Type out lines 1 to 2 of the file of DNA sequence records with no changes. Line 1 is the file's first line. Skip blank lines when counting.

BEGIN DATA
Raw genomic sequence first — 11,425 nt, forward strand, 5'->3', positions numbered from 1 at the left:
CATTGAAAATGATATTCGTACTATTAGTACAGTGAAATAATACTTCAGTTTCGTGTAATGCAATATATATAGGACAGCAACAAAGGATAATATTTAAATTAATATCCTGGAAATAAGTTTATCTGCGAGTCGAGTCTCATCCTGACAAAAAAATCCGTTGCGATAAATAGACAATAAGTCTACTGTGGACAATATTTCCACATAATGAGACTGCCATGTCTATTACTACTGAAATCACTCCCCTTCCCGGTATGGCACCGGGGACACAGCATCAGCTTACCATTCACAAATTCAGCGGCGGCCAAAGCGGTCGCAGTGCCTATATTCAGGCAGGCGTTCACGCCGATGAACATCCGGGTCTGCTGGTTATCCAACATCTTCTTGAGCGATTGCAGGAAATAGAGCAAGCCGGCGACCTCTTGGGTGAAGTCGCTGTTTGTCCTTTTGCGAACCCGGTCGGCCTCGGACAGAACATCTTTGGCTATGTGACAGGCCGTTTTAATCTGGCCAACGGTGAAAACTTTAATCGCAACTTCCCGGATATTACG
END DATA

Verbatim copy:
Raw genomic sequence first — 11,425 nt, forward strand, 5'->3', positions numbered from 1 at the left:
CATTGAAAATGATATTCGTACTATTAGTACAGTGAAATAATACTTCAGTTTCGTGTAATGCAATATATATAGGACAGCAACAAAGGATAATATTTAAATTAATATCCTGGAAATAAGTTTATCTGCGAGTCGAGTCTCATCCTGACAAAAAAATCCGTTGCGATAAATAGACAATAAGTCTACTGTGGACAATATTTCCACATAATGAGACTGCCATGTCTATTACTACTGAAATCACTCCCCTTCCCGGTATGGCACCGGGGACACAGCATCAGCTTACCATTCACAAATTCAGCGGCGGCCAAAGCGGTCGCAGTGCCTATATTCAGGCAGGCGTTCACGCCGATGAACATCCGGGTCTGCTGGTTATCCAACATCTTCTTGAGCGATTGCAGGAAATAGAGCAAGCCGGCGACCTCTTGGGTGAAGTCGCTGTTTGTCCTTTTGCGAACCCGGTCGGCCTCGGACAGAACATCTTTGGCTATGTGACAGGCCGTTTTAATCTGGCCAACGGTGAAAACTTTAATCGCAACTTCCCGGATATTACG